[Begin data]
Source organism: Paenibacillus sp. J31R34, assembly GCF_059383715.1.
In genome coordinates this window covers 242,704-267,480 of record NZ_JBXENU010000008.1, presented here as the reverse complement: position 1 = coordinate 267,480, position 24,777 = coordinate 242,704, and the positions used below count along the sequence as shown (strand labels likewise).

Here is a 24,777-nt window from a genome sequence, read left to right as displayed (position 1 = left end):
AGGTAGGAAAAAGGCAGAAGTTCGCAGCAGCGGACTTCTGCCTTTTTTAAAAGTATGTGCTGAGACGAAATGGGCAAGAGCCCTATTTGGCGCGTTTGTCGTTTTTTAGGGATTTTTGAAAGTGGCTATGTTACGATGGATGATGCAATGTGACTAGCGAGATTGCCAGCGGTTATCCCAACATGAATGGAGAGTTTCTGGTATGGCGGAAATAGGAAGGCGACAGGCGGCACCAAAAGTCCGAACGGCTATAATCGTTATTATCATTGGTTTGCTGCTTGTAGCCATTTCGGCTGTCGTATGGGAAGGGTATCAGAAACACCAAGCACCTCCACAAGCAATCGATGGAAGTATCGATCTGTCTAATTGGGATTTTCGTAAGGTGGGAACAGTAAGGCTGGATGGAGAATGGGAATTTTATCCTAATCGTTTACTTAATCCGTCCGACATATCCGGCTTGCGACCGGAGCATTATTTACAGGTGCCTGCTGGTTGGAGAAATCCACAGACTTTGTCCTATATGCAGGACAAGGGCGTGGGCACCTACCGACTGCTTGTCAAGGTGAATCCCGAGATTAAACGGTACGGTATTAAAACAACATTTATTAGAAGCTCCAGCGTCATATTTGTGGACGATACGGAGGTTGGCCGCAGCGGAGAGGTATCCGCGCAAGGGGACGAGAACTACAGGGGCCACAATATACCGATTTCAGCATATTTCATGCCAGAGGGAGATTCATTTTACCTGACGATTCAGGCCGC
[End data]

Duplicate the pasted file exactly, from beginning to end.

Source organism: Paenibacillus sp. J31R34, assembly GCF_059383715.1.
In genome coordinates this window covers 242,704-267,480 of record NZ_JBXENU010000008.1, presented here as the reverse complement: position 1 = coordinate 267,480, position 24,777 = coordinate 242,704, and the positions used below count along the sequence as shown (strand labels likewise).

Here is a 24,777-nt window from a genome sequence, read left to right as displayed (position 1 = left end):
AGGTAGGAAAAAGGCAGAAGTTCGCAGCAGCGGACTTCTGCCTTTTTTAAAAGTATGTGCTGAGACGAAATGGGCAAGAGCCCTATTTGGCGCGTTTGTCGTTTTTTAGGGATTTTTGAAAGTGGCTATGTTACGATGGATGATGCAATGTGACTAGCGAGATTGCCAGCGGTTATCCCAACATGAATGGAGAGTTTCTGGTATGGCGGAAATAGGAAGGCGACAGGCGGCACCAAAAGTCCGAACGGCTATAATCGTTATTATCATTGGTTTGCTGCTTGTAGCCATTTCGGCTGTCGTATGGGAAGGGTATCAGAAACACCAAGCACCTCCACAAGCAATCGATGGAAGTATCGATCTGTCTAATTGGGATTTTCGTAAGGTGGGAACAGTAAGGCTGGATGGAGAATGGGAATTTTATCCTAATCGTTTACTTAATCCGTCCGACATATCCGGCTTGCGACCGGAGCATTATTTACAGGTGCCTGCTGGTTGGAGAAATCCACAGACTTTGTCCTATATGCAGGACAAGGGCGTGGGCACCTACCGACTGCTTGTCAAGGTGAATCCCGAGATTAAACGGTACGGTATTAAAACAACATTTATTAGAAGCTCCAGCGTCATATTTGTGGACGATACGGAGGTTGGCCGCAGCGGAGAGGTATCCGCGCAAGGGGACGAGAACTACAGGGGCCACAATATACCGATTTCAGCATATTTCATGCCAGAGGGAGATTCATTTTACCTGACGATTCAGGCCGC